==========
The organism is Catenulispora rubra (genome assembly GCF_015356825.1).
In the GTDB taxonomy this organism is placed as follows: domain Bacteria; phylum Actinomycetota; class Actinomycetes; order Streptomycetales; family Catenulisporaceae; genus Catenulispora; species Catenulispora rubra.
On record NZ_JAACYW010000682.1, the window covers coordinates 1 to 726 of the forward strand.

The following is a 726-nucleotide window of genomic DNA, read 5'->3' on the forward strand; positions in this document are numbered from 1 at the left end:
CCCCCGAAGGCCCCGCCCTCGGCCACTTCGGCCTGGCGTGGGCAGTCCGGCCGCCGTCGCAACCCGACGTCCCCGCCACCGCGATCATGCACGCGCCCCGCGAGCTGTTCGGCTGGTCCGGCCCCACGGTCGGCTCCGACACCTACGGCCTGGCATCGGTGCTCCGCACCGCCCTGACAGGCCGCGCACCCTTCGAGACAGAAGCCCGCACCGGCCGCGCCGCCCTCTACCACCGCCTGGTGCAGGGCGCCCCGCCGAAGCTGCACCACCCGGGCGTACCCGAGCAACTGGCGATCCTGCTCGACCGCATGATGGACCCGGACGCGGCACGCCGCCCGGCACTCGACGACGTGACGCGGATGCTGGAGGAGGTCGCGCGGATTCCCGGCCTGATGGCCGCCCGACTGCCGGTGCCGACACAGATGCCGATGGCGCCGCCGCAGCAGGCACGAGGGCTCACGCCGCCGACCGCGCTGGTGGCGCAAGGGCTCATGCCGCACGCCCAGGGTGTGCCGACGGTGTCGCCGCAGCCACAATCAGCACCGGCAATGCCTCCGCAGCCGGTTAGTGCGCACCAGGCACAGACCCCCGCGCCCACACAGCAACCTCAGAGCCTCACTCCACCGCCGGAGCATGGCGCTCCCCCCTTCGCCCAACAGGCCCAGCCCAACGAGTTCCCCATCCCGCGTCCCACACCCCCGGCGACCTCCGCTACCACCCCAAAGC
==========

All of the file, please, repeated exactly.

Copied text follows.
The organism is Catenulispora rubra (genome assembly GCF_015356825.1).
In the GTDB taxonomy this organism is placed as follows: domain Bacteria; phylum Actinomycetota; class Actinomycetes; order Streptomycetales; family Catenulisporaceae; genus Catenulispora; species Catenulispora rubra.
On record NZ_JAACYW010000682.1, the window covers coordinates 1 to 726 of the forward strand.

The following is a 726-nucleotide window of genomic DNA, read 5'->3' on the forward strand; positions in this document are numbered from 1 at the left end:
CCCCCGAAGGCCCCGCCCTCGGCCACTTCGGCCTGGCGTGGGCAGTCCGGCCGCCGTCGCAACCCGACGTCCCCGCCACCGCGATCATGCACGCGCCCCGCGAGCTGTTCGGCTGGTCCGGCCCCACGGTCGGCTCCGACACCTACGGCCTGGCATCGGTGCTCCGCACCGCCCTGACAGGCCGCGCACCCTTCGAGACAGAAGCCCGCACCGGCCGCGCCGCCCTCTACCACCGCCTGGTGCAGGGCGCCCCGCCGAAGCTGCACCACCCGGGCGTACCCGAGCAACTGGCGATCCTGCTCGACCGCATGATGGACCCGGACGCGGCACGCCGCCCGGCACTCGACGACGTGACGCGGATGCTGGAGGAGGTCGCGCGGATTCCCGGCCTGATGGCCGCCCGACTGCCGGTGCCGACACAGATGCCGATGGCGCCGCCGCAGCAGGCACGAGGGCTCACGCCGCCGACCGCGCTGGTGGCGCAAGGGCTCATGCCGCACGCCCAGGGTGTGCCGACGGTGTCGCCGCAGCCACAATCAGCACCGGCAATGCCTCCGCAGCCGGTTAGTGCGCACCAGGCACAGACCCCCGCGCCCACACAGCAACCTCAGAGCCTCACTCCACCGCCGGAGCATGGCGCTCCCCCCTTCGCCCAACAGGCCCAGCCCAACGAGTTCCCCATCCCGCGTCCCACACCCCCGGCGACCTCCGCTACCACCCCAAAGC